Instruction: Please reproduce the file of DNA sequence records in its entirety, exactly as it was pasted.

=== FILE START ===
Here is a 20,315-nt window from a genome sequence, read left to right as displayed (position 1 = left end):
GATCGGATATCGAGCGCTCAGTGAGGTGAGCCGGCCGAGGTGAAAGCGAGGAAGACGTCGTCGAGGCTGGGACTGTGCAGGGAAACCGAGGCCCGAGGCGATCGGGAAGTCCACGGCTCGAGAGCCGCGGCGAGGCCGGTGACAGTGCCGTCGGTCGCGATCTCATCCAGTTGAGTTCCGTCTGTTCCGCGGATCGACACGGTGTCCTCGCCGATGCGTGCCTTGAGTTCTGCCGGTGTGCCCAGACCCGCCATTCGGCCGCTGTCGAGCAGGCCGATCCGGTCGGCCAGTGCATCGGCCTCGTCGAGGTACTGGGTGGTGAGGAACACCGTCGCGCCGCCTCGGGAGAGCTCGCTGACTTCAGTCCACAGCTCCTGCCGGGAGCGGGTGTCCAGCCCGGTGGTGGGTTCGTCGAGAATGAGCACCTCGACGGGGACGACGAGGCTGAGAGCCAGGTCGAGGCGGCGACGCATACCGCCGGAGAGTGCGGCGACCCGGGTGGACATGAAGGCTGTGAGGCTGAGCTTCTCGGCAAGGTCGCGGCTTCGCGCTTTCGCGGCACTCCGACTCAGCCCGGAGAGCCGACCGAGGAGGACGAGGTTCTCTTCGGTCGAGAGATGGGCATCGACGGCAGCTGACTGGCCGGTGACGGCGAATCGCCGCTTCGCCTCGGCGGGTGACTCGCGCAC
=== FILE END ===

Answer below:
Here is a 20,315-nt window from a genome sequence, read left to right as displayed (position 1 = left end):
GATCGGATATCGAGCGCTCAGTGAGGTGAGCCGGCCGAGGTGAAAGCGAGGAAGACGTCGTCGAGGCTGGGACTGTGCAGGGAAACCGAGGCCCGAGGCGATCGGGAAGTCCACGGCTCGAGAGCCGCGGCGAGGCCGGTGACAGTGCCGTCGGTCGCGATCTCATCCAGTTGAGTTCCGTCTGTTCCGCGGATCGACACGGTGTCCTCGCCGATGCGTGCCTTGAGTTCTGCCGGTGTGCCCAGACCCGCCATTCGGCCGCTGTCGAGCAGGCCGATCCGGTCGGCCAGTGCATCGGCCTCGTCGAGGTACTGGGTGGTGAGGAACACCGTCGCGCCGCCTCGGGAGAGCTCGCTGACTTCAGTCCACAGCTCCTGCCGGGAGCGGGTGTCCAGCCCGGTGGTGGGTTCGTCGAGAATGAGCACCTCGACGGGGACGACGAGGCTGAGAGCCAGGTCGAGGCGGCGACGCATACCGCCGGAGAGTGCGGCGACCCGGGTGGACATGAAGGCTGTGAGGCTGAGCTTCTCGGCAAGGTCGCGGCTTCGCGCTTTCGCGGCACTCCGACTCAGCCCGGAGAGCCGACCGAGGAGGACGAGGTTCTCTTCGGTCGAGAGATGGGCATCGACGGCAGCTGACTGGCCGGTGACGGCGAATCGCCGCTTCGCCTCGGCGGGTGACTCGCGCAC